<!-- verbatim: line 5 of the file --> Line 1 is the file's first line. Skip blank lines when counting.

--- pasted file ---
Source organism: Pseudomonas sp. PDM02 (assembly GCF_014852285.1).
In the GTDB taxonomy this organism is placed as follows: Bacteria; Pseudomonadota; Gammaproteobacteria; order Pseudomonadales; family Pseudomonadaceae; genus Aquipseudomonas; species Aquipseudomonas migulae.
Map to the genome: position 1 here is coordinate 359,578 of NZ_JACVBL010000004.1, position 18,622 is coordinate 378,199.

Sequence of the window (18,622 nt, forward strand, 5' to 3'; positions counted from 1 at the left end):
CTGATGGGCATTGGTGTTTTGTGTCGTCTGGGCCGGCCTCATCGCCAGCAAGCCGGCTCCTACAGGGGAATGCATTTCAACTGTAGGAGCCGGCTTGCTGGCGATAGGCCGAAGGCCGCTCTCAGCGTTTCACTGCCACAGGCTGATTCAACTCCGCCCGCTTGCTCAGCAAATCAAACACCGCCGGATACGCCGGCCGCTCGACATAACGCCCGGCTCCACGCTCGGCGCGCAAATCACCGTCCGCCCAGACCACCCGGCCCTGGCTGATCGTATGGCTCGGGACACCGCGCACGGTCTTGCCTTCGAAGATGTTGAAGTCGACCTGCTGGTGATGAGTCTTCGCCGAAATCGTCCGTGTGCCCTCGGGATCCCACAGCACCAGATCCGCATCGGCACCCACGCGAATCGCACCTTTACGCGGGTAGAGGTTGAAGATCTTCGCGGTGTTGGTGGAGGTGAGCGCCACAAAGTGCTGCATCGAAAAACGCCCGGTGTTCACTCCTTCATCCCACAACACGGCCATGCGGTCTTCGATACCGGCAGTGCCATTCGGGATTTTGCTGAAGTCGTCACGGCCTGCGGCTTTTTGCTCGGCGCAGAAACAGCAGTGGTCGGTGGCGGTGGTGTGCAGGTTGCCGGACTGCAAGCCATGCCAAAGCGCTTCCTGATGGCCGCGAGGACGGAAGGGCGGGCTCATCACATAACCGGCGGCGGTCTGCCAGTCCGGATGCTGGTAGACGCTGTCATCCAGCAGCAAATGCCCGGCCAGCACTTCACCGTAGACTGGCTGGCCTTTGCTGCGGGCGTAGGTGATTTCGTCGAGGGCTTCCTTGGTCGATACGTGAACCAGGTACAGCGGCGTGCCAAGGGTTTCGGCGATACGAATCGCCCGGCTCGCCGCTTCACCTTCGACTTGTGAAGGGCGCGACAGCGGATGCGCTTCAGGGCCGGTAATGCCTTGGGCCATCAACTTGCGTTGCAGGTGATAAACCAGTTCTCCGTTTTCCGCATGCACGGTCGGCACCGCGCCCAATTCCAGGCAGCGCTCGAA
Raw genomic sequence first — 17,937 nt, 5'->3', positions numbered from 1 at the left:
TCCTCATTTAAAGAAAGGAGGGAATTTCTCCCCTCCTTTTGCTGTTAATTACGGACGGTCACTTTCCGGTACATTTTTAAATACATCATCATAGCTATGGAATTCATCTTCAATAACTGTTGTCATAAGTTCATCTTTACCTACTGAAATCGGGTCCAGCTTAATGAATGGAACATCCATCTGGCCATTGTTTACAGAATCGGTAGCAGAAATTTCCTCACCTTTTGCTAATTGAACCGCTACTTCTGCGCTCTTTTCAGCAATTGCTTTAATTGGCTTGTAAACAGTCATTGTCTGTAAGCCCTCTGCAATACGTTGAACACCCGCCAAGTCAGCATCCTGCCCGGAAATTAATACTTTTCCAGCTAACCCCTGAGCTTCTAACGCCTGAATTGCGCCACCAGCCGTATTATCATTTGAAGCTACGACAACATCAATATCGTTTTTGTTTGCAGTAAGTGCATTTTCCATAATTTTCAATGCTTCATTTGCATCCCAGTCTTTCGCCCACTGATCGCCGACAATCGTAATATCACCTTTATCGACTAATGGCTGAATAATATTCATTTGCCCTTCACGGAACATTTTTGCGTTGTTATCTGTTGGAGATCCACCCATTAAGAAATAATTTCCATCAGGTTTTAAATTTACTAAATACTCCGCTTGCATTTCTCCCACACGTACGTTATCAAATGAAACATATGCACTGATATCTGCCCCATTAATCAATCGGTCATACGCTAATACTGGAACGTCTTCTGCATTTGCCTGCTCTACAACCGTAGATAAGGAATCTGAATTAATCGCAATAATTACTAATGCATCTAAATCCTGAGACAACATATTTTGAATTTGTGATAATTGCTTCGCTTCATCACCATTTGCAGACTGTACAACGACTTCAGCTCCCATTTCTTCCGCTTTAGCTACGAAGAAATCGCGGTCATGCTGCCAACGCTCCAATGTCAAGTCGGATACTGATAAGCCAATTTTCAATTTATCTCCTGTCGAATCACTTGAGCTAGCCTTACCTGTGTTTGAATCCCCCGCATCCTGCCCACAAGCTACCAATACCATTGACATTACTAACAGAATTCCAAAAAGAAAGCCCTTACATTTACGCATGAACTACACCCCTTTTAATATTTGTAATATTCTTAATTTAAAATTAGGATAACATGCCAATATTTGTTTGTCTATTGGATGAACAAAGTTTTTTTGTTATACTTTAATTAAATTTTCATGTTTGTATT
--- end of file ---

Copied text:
CTGATGGGCATTGGTGTTTTGTGTCGTCTGGGCCGGCCTCATCGCCAGCAAGCCGGCTCCTACAGGGGAATGCATTTCAACTGTAGGAGCCGGCTTGCTGGCGATAGGCCGAAGGCCGCTCTCAGCGTTTCACTGCCACAGGCTGATTCAACTCCGCCCGCTTGCTCAGCAAATCAAACACCGCCGGATACGCCGGCCGCTCGACATAACGCCCGGCTCCACGCTCGGCGCGCAAATCACCGTCCGCCCAGACCACCCGGCCCTGGCTGATCGTATGGCTCGGGACACCGCGCACGGTCTTGCCTTCGAAGATGTTGAAGTCGACCTGCTGGTGATGAGTCTTCGCCGAAATCGTCCGTGTGCCCTCGGGATCCCACAGCACCAGATCCGCATCGGCACCCACGCGAATCGCACCTTTACGCGGGTAGAGGTTGAAGATCTTCGCGGTGTTGGTGGAGGTGAGCGCCACAAAGTGCTGCATCGAAAAACGCCCGGTGTTCACTCCTTCATCCCACAACACGGCCATGCGGTCTTCGATACCGGCAGTGCCATTCGGGATTTTGCTGAAGTCGTCACGGCCTGCGGCTTTTTGCTCGGCGCAGAAACAGCAGTGGTCGGTGGCGGTGGTGTGCAGGTTGCCGGACTGCAAGCCATGCCAAAGCGCTTCCTGATGGCCGCGAGGACGGAAGGGCGGGCTCATCACATAACCGGCGGCGGTCTGCCAGTCCGGATGCTGGTAGACGCTGTCATCCAGCAGCAAATGCCCGGCCAGCACTTCACCGTAGACTGGCTGGCCTTTGCTGCGGGCGTAGGTGATTTCGTCGAGGGCTTCCTTGGTCGATACGTGAACCAGGTACAGCGGCGTGCCAAGGGTTTCGGCGATACGAATCGCCCGGCTCGCCGCTTCACCTTCGACTTGTGAAGGGCGCGACAGCGGATGCGCTTCAGGGCCGGTAATGCCTTGGGCCATCAACTTGCGTTGCAGGTGATAAACCAGTTCTCCGTTTTCCGCATGCACGGTCGGCACCGCGCCCAATTCCAGGCAGCGCTCGAA